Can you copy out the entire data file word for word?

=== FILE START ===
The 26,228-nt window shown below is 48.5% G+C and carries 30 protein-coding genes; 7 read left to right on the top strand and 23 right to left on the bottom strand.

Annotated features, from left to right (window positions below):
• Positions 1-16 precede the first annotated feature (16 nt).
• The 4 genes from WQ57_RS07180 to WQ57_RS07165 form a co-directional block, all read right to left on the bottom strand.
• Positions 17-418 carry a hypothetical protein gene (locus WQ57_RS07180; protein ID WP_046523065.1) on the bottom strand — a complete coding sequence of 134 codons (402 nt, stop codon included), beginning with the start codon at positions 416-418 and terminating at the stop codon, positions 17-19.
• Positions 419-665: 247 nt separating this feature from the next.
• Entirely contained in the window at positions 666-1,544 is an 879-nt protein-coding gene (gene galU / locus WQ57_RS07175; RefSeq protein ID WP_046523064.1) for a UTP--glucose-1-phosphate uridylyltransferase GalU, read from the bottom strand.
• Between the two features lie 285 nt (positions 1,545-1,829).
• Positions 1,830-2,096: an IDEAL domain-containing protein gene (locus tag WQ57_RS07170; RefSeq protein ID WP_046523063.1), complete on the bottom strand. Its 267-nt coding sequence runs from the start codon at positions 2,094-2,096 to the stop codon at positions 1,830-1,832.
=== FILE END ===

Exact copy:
The 26,228-nt window shown below is 48.5% G+C and carries 30 protein-coding genes; 7 read left to right on the top strand and 23 right to left on the bottom strand.

Annotated features, from left to right (window positions below):
• Positions 1-16 precede the first annotated feature (16 nt).
• The 4 genes from WQ57_RS07180 to WQ57_RS07165 form a co-directional block, all read right to left on the bottom strand.
• Positions 17-418 carry a hypothetical protein gene (locus WQ57_RS07180; protein ID WP_046523065.1) on the bottom strand — a complete coding sequence of 134 codons (402 nt, stop codon included), beginning with the start codon at positions 416-418 and terminating at the stop codon, positions 17-19.
• Positions 419-665: 247 nt separating this feature from the next.
• Entirely contained in the window at positions 666-1,544 is an 879-nt protein-coding gene (gene galU / locus WQ57_RS07175; RefSeq protein ID WP_046523064.1) for a UTP--glucose-1-phosphate uridylyltransferase GalU, read from the bottom strand.
• Between the two features lie 285 nt (positions 1,545-1,829).
• Positions 1,830-2,096: an IDEAL domain-containing protein gene (locus tag WQ57_RS07170; RefSeq protein ID WP_046523063.1), complete on the bottom strand. Its 267-nt coding sequence runs from the start codon at positions 2,094-2,096 to the stop codon at positions 1,830-1,832.